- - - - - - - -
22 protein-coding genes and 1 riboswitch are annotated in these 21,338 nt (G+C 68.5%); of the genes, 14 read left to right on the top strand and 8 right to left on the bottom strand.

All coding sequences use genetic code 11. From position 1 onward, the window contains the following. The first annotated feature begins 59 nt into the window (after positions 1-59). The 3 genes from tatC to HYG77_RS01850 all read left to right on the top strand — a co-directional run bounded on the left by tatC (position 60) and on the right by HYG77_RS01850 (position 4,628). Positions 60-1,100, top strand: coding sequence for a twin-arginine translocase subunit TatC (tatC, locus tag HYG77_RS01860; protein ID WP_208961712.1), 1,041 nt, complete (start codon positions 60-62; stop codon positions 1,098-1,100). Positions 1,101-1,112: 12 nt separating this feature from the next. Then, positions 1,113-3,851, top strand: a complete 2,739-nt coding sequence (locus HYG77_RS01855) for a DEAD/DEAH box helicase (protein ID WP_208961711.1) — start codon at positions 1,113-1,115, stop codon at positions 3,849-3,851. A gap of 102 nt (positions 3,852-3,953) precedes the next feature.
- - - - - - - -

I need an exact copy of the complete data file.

22 protein-coding genes and 1 riboswitch are annotated in these 21,338 nt (G+C 68.5%); of the genes, 14 read left to right on the top strand and 8 right to left on the bottom strand.

All coding sequences use genetic code 11. From position 1 onward, the window contains the following. The first annotated feature begins 59 nt into the window (after positions 1-59). The 3 genes from tatC to HYG77_RS01850 all read left to right on the top strand — a co-directional run bounded on the left by tatC (position 60) and on the right by HYG77_RS01850 (position 4,628). Positions 60-1,100, top strand: coding sequence for a twin-arginine translocase subunit TatC (tatC, locus tag HYG77_RS01860; protein ID WP_208961712.1), 1,041 nt, complete (start codon positions 60-62; stop codon positions 1,098-1,100). Positions 1,101-1,112: 12 nt separating this feature from the next. Then, positions 1,113-3,851, top strand: a complete 2,739-nt coding sequence (locus HYG77_RS01855) for a DEAD/DEAH box helicase (protein ID WP_208961711.1) — start codon at positions 1,113-1,115, stop codon at positions 3,849-3,851. A gap of 102 nt (positions 3,852-3,953) precedes the next feature.